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SEC-DEO: Ruling on CDO must stop entity from activities

The Securities and Exchange Commission – Davao Extension Office (SEC-DEO) has welcomed the move of the SEC to deny the motion to lift cease and desist order (CDO) of Crowd1 Asia Pacific, Inc. (Crowd1).

The extension office said on Friday that the July 2 decision of the Commission En Banc should put an end to the claims that Crowd1’s investment activities were legitimate.

The SEC-DEO has been receiving reports that Crowd1, despite the implementation of the CDO, has continued with its illegal activities in some parts of Southern Mindanao.

In denying the motion, the Commission said the entity “does not find any cogent reason that warrants the setting aside of the CDO” dated May 12.

 Crowd1 claimed it was deprived “of the opportunity to present its side in a proper proceeding (on the CDO).”

The Enforcement and Investor Protection Department (EIPD) of the Commission “averred that the Commission can issue a CDO motu proprio, it being unnecessary that it results from a verified complaint from an aggrieved party.”

Section 64 of the Securities Regulation Code (SRC) “categorically authorizes and empowers the Commission to issue a cease and desist order after a proper investigation sans a prior hearing to ensure prompt and adequate protection of the investing public from the fraudulent activity sought to be restrained. Additionally, “Crowd1 was given the opportunity to refute the allegations in the CDO and to present its defense in its Motion to Lift. Crowd1 cannot therefore argue that it was denied of due process.”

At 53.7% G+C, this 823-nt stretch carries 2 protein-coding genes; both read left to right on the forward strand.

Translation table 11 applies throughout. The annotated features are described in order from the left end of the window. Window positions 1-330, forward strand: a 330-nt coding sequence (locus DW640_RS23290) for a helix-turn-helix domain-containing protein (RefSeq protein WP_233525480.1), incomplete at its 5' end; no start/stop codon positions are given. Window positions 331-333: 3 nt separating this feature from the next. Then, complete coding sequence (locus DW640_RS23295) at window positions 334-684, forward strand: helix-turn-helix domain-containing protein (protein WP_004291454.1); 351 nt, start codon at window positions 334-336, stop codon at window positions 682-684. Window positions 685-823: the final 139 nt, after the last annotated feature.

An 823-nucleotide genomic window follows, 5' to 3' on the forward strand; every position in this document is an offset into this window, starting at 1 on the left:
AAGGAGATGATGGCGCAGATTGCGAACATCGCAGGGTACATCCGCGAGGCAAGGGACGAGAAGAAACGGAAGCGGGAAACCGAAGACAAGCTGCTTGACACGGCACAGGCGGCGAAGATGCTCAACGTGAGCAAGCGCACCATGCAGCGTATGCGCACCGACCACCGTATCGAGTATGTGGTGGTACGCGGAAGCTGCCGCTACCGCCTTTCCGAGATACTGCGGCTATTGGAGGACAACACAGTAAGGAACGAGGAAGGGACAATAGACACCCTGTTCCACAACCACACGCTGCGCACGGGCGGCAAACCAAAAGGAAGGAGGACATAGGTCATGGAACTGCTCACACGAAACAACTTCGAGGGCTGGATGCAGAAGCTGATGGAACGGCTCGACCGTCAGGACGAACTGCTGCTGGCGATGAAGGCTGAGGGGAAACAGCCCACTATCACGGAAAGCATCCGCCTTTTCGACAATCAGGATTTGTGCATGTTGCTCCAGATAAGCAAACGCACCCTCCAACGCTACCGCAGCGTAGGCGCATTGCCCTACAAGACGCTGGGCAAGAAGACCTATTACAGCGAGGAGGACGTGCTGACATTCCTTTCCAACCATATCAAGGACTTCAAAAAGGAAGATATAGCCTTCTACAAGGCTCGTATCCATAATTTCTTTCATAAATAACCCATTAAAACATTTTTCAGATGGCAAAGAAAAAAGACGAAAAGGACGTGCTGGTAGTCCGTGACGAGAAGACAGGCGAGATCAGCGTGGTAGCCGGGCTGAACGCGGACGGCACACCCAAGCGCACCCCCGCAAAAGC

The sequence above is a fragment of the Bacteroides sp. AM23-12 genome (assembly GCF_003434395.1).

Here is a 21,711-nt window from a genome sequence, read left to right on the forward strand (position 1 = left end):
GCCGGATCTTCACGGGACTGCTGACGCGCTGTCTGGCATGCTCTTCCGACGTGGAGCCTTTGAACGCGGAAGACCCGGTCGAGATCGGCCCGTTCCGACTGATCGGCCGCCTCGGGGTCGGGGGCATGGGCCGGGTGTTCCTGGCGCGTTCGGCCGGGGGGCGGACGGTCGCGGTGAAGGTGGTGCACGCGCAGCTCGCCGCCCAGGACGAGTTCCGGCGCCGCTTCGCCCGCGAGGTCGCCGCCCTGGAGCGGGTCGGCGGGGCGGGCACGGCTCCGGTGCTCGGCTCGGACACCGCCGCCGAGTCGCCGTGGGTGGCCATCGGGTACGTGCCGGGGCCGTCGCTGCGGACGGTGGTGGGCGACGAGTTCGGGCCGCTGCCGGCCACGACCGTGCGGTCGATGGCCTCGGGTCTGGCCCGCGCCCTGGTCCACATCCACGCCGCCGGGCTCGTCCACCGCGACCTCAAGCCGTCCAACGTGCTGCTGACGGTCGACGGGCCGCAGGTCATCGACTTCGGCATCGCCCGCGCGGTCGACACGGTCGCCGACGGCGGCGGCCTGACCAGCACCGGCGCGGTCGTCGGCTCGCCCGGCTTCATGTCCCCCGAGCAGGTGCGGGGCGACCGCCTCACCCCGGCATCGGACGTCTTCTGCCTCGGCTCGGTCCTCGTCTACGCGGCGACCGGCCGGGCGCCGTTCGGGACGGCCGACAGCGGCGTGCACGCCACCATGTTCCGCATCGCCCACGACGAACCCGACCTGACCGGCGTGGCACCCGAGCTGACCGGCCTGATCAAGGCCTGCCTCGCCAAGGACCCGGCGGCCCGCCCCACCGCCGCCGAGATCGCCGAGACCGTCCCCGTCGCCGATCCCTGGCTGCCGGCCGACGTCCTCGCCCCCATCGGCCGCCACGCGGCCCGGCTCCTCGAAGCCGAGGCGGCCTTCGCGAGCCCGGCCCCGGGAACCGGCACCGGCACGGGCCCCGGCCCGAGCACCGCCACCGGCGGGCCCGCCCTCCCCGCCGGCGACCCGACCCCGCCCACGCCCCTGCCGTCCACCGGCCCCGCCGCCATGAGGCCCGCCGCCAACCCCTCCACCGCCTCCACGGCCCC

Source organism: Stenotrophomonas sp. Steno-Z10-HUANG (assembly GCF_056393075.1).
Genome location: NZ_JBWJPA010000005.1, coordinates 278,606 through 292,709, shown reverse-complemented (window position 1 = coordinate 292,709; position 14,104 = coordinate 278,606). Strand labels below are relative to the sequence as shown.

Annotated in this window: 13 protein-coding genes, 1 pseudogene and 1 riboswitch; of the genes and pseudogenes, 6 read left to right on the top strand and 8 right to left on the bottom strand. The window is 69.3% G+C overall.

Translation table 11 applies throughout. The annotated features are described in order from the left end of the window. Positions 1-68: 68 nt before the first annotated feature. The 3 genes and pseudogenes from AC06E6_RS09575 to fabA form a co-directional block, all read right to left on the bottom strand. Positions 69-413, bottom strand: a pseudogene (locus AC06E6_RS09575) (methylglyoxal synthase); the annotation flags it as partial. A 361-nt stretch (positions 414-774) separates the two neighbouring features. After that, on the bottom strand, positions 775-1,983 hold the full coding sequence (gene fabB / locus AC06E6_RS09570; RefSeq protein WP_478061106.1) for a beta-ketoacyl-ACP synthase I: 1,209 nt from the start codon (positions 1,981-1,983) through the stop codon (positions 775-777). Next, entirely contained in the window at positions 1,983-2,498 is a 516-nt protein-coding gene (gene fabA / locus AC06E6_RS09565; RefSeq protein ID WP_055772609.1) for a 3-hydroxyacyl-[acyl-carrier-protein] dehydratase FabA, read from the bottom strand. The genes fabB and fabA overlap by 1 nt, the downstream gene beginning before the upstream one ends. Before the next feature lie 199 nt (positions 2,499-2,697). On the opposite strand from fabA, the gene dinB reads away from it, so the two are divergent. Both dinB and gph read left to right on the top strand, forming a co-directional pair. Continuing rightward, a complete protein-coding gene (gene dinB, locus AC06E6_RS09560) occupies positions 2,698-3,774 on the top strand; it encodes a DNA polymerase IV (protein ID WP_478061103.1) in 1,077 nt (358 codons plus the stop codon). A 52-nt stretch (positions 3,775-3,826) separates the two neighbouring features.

Crowd1 argued that its educational packages were allowed since the “objective is to educate the affiliates of the organization on possible wealth to be gained from marketing products and services.”

The Commission, however, maintained that evidence presented by the EIPD showed that “Crowd1, its officers, agents and representatives were soliciting investments by enticing people to avail of its educational packages and recruit more investors to receive commissions”.

It added that “people avail of the so-called educational packages for the purpose of securing for themselves the guaranteed high yields promised by Crowd1”.

Crowd1’s claim is also “belied by the receipts it issued to the investors which is under the name of a corporation which owns 40% of Crowd1.”

Crowd1’s investment scheme, therefore, constitutes the sale and offering of securities, which shall not be sold or offered for sale or distribution within the Philippines without a secondary license from the Commission as prescribed under Republic Act No. 8799, or The Securities Regulation Code (SRC).

As to Crowd1’s allegation that it renders BPO services, the Commission pointed out that Crowd1’s “marketing and sale of educational packages plus bonuses are clearly ultra vires for they are not included in the powers conferred to it by law and its Articles of Incorporation”.

Records of the Commission show that the primary purpose for which Crowd1 is incorporated is to engage in business process outsourcing services. “Performing ultra vires acts and making it appear to the public that it can carry out investment-taking activities in the guise of selling educational packages constitute serious misrepresentation on what it can do or is doing to the prejudice and damage of the public”. SEC-DEO PR


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